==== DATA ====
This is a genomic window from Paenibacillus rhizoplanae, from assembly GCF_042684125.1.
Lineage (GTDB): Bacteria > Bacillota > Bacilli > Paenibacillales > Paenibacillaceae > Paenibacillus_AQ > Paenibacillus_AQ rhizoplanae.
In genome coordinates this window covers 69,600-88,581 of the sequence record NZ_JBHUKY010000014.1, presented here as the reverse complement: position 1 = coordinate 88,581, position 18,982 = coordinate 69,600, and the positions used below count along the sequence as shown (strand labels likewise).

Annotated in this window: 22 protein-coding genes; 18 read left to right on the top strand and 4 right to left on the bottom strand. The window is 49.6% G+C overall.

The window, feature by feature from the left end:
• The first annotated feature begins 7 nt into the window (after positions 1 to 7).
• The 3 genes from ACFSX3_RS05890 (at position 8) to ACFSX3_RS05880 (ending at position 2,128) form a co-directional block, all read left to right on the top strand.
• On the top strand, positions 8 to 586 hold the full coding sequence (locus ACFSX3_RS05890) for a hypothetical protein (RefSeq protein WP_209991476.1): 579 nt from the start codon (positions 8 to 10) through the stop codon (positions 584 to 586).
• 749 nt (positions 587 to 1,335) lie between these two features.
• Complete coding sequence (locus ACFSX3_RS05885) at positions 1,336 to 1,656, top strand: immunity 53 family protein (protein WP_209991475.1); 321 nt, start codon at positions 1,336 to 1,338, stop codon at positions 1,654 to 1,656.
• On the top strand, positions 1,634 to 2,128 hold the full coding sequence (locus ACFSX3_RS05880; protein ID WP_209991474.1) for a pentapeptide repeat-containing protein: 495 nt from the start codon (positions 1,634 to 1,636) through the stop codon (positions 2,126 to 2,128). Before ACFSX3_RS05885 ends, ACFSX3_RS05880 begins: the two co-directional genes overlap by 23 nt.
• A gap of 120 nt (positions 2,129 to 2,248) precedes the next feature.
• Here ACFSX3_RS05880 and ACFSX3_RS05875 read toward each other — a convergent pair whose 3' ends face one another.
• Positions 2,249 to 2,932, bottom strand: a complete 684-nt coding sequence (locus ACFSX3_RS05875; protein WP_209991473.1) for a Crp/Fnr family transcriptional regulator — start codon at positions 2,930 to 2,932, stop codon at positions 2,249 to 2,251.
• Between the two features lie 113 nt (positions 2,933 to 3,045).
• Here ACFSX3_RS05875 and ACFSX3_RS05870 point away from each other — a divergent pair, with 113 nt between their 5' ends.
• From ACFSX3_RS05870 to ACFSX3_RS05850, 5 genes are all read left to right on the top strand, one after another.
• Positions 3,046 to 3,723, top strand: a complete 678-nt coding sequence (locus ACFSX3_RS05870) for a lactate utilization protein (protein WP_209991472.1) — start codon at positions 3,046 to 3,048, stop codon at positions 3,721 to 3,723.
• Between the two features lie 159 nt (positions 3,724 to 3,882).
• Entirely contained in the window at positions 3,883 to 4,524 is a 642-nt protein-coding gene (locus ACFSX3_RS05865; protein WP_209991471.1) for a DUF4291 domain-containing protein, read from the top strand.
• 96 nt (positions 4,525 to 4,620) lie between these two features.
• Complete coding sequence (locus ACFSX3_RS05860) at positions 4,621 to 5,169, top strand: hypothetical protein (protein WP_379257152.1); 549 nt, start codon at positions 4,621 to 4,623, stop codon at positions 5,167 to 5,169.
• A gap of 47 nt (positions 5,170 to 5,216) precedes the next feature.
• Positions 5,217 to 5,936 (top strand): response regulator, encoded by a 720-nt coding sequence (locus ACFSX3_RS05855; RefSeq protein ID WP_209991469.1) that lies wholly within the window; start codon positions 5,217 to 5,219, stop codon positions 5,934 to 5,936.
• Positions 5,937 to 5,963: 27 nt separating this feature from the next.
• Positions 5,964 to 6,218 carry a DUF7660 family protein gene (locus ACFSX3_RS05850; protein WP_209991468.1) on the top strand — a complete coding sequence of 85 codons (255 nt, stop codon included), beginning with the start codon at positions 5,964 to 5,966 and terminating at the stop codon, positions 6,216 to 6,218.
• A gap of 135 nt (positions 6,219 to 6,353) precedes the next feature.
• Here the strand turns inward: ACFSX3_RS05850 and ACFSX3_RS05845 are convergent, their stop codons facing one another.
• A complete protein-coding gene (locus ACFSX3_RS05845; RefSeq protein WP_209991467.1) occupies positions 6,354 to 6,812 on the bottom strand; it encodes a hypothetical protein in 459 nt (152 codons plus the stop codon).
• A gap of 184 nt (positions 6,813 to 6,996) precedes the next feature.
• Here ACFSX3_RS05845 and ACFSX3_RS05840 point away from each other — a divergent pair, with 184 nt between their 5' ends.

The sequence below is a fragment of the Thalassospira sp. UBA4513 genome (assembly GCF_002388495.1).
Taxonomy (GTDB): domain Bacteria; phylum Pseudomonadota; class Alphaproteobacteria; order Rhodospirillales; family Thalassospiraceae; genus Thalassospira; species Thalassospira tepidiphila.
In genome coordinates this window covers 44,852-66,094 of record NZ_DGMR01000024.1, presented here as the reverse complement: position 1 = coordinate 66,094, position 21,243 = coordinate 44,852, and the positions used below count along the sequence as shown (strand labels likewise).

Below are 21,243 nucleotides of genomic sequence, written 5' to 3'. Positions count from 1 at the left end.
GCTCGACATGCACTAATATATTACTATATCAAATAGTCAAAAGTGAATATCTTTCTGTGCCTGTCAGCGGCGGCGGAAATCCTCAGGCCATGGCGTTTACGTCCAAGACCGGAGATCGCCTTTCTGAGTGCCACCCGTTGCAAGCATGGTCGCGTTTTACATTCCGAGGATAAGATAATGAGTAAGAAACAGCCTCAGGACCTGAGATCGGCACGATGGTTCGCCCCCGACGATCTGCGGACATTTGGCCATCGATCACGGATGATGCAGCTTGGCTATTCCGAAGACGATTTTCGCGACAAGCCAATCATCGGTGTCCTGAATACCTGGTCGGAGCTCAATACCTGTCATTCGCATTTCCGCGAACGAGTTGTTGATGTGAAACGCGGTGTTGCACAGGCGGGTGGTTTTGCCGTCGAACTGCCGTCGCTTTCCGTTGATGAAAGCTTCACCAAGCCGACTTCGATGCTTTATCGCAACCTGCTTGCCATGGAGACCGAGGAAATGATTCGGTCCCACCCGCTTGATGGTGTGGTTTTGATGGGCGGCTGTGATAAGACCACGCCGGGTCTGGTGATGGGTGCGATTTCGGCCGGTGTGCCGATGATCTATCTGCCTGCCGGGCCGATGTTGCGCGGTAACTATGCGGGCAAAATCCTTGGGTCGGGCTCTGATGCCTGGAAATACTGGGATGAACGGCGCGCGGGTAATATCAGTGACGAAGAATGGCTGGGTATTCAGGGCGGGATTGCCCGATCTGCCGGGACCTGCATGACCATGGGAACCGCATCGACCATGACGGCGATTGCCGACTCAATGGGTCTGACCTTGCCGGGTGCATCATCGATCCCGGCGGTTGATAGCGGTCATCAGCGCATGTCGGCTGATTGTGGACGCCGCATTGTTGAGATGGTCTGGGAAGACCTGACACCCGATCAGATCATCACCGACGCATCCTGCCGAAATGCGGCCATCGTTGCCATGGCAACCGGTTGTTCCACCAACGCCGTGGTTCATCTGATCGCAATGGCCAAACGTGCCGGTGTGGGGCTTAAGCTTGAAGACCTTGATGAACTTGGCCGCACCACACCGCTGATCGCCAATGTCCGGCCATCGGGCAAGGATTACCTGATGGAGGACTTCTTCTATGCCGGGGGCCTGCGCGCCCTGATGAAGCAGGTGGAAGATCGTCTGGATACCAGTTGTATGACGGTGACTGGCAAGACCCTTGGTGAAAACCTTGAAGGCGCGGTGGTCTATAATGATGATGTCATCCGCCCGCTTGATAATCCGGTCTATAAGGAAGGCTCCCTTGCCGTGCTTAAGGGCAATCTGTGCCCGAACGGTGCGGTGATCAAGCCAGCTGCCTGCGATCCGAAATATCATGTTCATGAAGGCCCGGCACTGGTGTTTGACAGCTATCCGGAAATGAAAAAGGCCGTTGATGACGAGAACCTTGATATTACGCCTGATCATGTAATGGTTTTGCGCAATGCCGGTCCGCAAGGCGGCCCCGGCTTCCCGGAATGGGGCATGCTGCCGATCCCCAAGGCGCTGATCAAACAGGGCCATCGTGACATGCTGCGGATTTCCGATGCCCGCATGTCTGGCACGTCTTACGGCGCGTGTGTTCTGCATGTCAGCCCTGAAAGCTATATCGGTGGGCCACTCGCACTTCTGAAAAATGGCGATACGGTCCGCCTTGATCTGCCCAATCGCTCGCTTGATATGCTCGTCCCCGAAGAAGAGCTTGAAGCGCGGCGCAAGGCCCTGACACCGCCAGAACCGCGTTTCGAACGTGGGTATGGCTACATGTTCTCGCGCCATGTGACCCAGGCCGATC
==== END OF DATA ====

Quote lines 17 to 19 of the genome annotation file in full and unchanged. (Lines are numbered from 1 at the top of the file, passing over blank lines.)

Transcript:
• From ACFSX3_RS05870 to ACFSX3_RS05850, 5 genes are all read left to right on the top strand, one after another.
• Positions 3,046 to 3,723, top strand: a complete 678-nt coding sequence (locus ACFSX3_RS05870) for a lactate utilization protein (protein WP_209991472.1) — start codon at positions 3,046 to 3,048, stop codon at positions 3,721 to 3,723.
• Between the two features lie 159 nt (positions 3,724 to 3,882).